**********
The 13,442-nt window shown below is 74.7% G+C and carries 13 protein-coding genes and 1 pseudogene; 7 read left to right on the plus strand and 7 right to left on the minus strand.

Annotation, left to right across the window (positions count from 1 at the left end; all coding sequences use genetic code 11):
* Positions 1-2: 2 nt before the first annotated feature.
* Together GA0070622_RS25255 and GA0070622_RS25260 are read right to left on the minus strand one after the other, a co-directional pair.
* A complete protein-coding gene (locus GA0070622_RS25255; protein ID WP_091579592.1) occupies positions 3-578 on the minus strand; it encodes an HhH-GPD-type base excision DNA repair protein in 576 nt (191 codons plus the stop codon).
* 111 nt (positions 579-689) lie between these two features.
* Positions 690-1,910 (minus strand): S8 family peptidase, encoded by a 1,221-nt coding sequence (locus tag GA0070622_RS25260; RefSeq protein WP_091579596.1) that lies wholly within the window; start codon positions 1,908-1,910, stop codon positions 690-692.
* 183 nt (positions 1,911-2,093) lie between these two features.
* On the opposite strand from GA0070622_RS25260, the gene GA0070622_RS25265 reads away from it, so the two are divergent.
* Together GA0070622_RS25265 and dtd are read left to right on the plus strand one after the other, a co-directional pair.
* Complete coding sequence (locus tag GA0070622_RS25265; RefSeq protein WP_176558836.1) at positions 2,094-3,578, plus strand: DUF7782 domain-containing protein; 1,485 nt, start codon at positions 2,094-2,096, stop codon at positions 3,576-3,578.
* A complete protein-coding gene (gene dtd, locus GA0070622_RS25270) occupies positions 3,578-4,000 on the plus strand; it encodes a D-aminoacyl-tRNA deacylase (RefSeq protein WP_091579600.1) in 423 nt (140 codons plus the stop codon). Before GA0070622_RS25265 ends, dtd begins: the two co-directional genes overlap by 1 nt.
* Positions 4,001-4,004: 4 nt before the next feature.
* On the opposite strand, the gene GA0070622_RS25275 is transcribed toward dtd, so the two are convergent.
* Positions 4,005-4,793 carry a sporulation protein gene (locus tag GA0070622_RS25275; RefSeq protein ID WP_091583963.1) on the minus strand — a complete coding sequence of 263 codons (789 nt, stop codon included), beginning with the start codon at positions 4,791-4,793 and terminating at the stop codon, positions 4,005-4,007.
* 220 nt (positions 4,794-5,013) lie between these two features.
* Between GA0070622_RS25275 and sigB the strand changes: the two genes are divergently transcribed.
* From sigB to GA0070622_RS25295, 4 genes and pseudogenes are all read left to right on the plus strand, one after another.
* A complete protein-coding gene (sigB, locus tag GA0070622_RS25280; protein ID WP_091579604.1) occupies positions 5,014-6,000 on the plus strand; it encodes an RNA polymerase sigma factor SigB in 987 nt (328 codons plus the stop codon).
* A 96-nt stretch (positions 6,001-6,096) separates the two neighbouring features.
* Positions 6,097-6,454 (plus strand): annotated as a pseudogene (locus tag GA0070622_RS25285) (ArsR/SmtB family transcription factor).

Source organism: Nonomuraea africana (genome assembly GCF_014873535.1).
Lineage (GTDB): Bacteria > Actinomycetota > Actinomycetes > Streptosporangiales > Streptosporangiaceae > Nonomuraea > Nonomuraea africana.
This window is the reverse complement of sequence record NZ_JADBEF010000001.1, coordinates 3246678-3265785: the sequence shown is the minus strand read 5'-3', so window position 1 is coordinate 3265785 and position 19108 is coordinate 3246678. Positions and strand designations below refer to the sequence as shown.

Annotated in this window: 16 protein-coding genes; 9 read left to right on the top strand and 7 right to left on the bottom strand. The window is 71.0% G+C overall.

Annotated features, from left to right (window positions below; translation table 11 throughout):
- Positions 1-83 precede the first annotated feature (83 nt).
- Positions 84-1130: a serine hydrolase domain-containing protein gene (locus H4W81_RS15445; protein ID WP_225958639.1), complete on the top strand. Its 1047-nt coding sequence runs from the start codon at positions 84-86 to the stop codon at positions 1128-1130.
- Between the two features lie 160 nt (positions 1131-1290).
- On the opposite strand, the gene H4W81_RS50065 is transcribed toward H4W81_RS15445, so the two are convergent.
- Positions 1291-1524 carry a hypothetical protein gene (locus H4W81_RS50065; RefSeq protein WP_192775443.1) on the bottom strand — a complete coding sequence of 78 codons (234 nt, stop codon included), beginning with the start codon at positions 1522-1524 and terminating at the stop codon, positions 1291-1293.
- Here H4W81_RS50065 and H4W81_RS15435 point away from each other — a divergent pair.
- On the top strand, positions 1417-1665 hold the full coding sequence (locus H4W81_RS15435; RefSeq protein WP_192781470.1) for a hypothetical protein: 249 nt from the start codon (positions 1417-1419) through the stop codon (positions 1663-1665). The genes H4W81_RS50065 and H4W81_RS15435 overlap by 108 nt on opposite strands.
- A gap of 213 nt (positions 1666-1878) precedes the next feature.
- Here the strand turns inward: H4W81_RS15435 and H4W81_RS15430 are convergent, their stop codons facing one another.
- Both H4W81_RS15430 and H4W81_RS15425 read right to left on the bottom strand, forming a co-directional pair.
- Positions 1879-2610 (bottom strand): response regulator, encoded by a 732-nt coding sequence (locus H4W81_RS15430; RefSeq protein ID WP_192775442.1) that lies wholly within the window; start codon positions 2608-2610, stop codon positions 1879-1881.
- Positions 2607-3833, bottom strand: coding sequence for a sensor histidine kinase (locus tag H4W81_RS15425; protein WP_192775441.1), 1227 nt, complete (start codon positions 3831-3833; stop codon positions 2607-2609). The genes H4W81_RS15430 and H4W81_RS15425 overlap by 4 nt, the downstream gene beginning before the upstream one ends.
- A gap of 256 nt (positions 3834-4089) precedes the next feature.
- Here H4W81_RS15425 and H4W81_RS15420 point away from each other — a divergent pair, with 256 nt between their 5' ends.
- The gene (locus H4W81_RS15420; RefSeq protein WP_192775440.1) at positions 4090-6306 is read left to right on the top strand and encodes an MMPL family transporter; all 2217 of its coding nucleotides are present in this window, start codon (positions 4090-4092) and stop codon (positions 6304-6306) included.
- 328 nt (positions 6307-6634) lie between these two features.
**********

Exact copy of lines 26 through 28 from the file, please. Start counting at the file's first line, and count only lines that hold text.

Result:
Annotated features, from left to right (window positions below; translation table 11 throughout):
- Positions 1-83 precede the first annotated feature (83 nt).
- Positions 84-1130: a serine hydrolase domain-containing protein gene (locus H4W81_RS15445; protein ID WP_225958639.1), complete on the top strand. Its 1047-nt coding sequence runs from the start codon at positions 84-86 to the stop codon at positions 1128-1130.